• Tuesday, March 05, 2024
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BusinessDay

Nigeria’s informal sector, worse hit by naira scarcity – UNCTAD

Nigerians share experiences as inflation bites harder

The United Nations Conference on Trade and Development (UNCTAD) has decried the impact of naira scarcity on the Nigerian economy, especially the informal sector.

In its latest ‘Trade and Development Report, UNCTAD stated that financial distress in developing countries, heightened by rising borrowing costs, can trigger a crisis that may spread to the real economy through highly leveraged sectors, such as non-financial corporations and real estate.

According to the report, the continuing decline of oil production, accompanied by large-scale oil theft, poses a major threat to the strained finances in Africa’s most populous nation.

“In Nigeria, a shortage of cash, triggered by the replacement of the highest denominations of the country’s currency, hobbled the economy, especially the informal sector.

“The rising domestic cost of living and a deteriorating security situation remain of a key concern in many parts of the Africa continent. More than 116 million African people are currently in acute food insecurity.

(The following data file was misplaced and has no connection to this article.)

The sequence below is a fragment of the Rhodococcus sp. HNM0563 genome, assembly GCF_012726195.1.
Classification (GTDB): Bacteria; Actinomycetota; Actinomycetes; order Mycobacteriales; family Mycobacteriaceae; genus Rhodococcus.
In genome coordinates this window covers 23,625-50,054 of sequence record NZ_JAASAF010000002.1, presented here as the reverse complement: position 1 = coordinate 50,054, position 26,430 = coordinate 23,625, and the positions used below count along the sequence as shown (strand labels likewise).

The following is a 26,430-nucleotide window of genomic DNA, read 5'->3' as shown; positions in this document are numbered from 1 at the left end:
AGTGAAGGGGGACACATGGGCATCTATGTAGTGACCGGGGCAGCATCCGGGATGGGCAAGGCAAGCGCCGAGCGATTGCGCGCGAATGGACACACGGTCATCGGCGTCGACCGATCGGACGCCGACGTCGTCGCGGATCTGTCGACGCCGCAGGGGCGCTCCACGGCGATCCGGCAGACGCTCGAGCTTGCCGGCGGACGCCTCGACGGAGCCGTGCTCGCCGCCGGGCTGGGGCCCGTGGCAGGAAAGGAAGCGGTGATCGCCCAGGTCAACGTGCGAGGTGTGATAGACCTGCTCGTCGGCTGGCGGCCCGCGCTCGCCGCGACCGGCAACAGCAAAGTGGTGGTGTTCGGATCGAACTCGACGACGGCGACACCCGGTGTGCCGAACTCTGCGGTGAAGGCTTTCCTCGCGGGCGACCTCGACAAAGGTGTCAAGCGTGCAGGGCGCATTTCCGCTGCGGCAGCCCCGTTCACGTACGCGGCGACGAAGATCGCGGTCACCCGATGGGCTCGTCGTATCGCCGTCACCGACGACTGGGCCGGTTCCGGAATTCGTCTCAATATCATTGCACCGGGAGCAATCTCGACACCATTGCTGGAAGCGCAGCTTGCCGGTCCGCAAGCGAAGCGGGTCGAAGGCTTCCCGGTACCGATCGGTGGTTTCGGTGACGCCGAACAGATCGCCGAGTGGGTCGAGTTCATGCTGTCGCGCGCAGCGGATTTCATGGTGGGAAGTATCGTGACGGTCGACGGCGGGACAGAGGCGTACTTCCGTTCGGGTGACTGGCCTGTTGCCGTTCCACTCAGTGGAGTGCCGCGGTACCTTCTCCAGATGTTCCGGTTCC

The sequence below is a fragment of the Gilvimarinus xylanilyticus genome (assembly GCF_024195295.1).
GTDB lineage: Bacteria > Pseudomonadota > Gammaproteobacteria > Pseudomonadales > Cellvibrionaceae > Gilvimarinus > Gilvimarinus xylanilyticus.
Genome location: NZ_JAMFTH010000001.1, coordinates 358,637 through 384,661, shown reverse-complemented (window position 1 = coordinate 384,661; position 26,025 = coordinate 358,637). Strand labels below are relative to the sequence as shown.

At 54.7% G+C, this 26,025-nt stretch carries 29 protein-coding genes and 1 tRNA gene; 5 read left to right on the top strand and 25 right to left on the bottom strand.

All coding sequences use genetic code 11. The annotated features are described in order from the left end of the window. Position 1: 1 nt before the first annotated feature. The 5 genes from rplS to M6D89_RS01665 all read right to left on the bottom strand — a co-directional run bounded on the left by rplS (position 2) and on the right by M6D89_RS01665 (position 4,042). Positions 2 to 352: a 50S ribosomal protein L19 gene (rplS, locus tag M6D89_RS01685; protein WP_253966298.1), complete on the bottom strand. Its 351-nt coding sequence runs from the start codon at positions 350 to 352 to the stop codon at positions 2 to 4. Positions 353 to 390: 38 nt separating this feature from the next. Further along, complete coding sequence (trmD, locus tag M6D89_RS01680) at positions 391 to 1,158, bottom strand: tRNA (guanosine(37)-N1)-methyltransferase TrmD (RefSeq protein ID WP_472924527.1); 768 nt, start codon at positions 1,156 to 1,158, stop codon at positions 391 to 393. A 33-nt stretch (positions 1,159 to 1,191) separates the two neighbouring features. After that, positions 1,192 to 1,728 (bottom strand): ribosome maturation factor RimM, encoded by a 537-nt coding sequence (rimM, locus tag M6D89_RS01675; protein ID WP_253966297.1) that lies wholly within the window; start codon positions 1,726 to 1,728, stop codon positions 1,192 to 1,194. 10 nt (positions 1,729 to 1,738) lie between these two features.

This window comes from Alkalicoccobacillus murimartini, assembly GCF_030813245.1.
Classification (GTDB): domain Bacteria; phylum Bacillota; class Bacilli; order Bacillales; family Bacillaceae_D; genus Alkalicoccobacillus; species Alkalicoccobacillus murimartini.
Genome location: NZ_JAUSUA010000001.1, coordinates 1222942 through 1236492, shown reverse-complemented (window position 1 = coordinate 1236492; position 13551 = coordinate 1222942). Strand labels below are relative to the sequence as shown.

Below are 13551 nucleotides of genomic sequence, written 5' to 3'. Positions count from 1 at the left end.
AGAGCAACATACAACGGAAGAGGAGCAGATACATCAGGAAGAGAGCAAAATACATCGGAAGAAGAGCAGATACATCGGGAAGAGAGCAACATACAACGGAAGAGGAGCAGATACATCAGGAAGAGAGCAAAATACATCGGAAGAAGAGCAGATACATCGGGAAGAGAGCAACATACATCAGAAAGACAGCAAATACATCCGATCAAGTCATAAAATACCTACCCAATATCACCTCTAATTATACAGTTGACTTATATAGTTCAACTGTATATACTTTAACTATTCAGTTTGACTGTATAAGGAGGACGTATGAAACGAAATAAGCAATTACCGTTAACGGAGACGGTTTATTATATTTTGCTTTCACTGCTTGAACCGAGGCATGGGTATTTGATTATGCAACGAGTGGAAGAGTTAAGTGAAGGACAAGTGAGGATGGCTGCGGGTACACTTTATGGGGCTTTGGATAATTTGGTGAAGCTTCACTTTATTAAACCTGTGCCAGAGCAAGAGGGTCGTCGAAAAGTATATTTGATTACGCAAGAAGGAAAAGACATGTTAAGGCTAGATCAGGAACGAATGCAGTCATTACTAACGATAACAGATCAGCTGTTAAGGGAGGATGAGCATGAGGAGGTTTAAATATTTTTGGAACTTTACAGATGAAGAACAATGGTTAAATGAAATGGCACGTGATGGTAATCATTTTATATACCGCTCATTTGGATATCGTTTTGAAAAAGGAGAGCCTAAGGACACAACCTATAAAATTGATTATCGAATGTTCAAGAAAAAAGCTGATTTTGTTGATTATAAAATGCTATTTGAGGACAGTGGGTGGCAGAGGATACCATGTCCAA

The Organization also noted the risk of stagflation as a key concern for many African economies, as approximately half of the countries inflation remained double digits in early 2023.

“In many instances, these recent inflation spikes relate to the continuing depreciation of several African currencies in early 2023 – often following a loss in 2022 of 10–30 per cent of their value vis-à-vis the dollar.”

Similarly, high level of public debt was also highlighted as another worry across the continent, as the report showed that out of the 38 African countries that are part of the Debt Sustainability Framework (DSF) of IMF and World Bank, 8 entities are already in debt distress, while 13 are considered at high risk of distress.

The report showed that lack of adequate access to finance and high debt service obligations, especially on foreign debt, is forcing countries to make difficult decisions.

“Debtors can either prioritize paying off their debts on time or fulfilling their obligations to their citizens. Most countries prioritize debt payments to avoid a default, even if it means sacrificing development. This trend can be seen in the evolution of government spending on education, health, and debt service relative to their revenues over the past decade.”

Also, the Africa economy is projected to expand 2.5 percent in 2023, a drop from last year and at a pace insufficient to make a dent in poverty levels.

It stated that weaker external demand and tighter financial conditions have made growth prospects gloomier for the region.

“Rising global interest rates have triggered significant capital outflows and have further constrained fiscal space, at a time when public finances were already severely affected by costly subsidy schemes aiming at contending the adverse effects of high food and energy prices,” it added.